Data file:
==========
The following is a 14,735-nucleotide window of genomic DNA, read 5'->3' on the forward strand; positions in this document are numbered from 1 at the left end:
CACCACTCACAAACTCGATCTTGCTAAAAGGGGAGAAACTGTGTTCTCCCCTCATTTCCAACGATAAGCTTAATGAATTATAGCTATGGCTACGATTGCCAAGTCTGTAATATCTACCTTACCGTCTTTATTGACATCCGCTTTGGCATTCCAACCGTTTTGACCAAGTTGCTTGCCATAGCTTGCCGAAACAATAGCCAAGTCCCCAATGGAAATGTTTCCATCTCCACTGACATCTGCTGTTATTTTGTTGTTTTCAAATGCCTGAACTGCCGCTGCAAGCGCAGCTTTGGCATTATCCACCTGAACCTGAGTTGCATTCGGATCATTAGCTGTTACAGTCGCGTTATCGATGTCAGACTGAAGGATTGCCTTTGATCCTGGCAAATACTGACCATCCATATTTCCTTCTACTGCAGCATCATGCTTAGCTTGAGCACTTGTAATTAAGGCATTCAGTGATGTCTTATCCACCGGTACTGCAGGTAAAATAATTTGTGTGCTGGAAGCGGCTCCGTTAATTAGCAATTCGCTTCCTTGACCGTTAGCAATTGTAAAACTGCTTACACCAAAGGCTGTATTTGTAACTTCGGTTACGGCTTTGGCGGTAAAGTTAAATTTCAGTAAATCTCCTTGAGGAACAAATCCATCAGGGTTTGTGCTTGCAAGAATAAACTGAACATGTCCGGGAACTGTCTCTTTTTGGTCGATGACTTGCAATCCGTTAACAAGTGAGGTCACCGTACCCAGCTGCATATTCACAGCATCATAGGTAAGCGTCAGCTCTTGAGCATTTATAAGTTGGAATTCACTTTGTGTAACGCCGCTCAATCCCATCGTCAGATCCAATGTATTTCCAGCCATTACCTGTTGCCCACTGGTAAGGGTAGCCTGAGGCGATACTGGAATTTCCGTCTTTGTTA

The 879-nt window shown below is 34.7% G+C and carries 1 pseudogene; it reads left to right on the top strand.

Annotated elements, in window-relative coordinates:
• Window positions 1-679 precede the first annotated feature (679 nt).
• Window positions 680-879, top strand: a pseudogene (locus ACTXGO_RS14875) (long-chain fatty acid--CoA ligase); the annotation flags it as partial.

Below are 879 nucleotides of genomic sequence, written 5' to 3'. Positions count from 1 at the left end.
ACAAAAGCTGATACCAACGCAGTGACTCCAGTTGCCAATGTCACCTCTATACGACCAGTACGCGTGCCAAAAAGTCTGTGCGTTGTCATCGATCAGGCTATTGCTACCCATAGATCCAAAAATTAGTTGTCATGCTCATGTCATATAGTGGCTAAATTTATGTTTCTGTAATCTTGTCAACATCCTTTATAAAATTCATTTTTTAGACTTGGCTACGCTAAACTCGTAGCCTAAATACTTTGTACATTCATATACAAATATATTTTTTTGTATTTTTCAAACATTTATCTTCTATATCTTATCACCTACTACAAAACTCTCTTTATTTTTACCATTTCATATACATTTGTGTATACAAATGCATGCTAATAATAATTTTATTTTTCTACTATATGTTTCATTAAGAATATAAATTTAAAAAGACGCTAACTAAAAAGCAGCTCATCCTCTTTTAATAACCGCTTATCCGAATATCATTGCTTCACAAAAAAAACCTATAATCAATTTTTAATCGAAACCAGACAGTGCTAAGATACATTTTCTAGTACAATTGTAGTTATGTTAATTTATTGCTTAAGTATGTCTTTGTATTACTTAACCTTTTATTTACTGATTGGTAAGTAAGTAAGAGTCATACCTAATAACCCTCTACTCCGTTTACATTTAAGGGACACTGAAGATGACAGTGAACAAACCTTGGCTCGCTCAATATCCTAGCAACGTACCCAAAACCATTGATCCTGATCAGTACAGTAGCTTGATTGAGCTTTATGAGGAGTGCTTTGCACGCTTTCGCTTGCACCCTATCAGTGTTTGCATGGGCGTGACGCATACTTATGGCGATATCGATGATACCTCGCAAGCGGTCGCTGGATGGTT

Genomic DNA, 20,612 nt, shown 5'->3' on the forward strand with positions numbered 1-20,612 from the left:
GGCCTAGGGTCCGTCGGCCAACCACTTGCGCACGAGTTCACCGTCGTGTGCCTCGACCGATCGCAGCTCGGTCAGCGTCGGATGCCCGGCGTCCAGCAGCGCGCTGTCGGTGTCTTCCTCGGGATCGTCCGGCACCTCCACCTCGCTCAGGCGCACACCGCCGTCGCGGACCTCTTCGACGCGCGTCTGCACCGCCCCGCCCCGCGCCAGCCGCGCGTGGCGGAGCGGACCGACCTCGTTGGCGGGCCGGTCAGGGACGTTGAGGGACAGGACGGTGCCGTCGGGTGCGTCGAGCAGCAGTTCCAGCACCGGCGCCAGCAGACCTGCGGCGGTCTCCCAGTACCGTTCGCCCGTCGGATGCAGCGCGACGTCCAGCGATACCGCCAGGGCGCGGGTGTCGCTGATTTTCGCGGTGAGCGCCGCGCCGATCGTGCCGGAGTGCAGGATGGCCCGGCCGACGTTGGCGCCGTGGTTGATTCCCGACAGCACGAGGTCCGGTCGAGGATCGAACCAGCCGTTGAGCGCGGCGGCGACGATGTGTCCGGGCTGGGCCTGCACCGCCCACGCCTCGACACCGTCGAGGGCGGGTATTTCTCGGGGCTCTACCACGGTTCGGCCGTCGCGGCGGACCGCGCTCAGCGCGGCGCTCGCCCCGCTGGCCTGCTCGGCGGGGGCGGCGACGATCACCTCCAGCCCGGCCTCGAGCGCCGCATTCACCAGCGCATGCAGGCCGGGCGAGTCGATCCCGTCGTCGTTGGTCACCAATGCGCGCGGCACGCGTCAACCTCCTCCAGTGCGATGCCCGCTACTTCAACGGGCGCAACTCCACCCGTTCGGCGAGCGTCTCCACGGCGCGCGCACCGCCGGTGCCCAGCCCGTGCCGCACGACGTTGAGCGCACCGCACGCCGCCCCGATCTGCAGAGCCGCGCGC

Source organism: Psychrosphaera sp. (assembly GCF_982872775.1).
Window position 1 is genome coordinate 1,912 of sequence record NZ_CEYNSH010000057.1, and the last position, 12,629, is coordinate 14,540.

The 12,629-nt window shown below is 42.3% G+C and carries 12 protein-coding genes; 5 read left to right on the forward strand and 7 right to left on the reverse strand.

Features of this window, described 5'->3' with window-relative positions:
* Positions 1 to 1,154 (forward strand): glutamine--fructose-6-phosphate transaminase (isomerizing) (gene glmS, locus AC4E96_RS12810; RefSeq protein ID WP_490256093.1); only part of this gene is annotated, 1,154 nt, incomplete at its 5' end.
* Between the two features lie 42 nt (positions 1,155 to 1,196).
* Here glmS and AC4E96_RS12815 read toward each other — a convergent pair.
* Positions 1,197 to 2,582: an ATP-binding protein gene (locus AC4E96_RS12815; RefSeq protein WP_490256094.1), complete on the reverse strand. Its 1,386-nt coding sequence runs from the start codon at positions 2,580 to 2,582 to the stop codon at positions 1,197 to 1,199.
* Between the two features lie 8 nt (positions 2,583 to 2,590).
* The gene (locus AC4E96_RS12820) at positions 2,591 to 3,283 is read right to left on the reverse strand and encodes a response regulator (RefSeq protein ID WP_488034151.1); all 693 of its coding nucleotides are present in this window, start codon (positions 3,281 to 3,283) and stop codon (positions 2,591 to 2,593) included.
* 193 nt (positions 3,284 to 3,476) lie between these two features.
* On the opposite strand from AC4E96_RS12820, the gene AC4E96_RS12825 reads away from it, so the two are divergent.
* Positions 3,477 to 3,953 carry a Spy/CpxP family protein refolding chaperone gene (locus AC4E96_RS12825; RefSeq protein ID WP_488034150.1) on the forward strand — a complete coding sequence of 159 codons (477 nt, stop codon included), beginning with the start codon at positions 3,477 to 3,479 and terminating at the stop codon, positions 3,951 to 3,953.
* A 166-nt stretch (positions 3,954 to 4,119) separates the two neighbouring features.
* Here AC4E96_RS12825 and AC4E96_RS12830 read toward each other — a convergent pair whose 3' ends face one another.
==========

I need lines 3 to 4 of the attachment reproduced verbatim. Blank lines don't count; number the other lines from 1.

The 879-nt window shown below is 34.7% G+C and carries 1 pseudogene; it reads left to right on the top strand.

Annotated elements, in window-relative coordinates: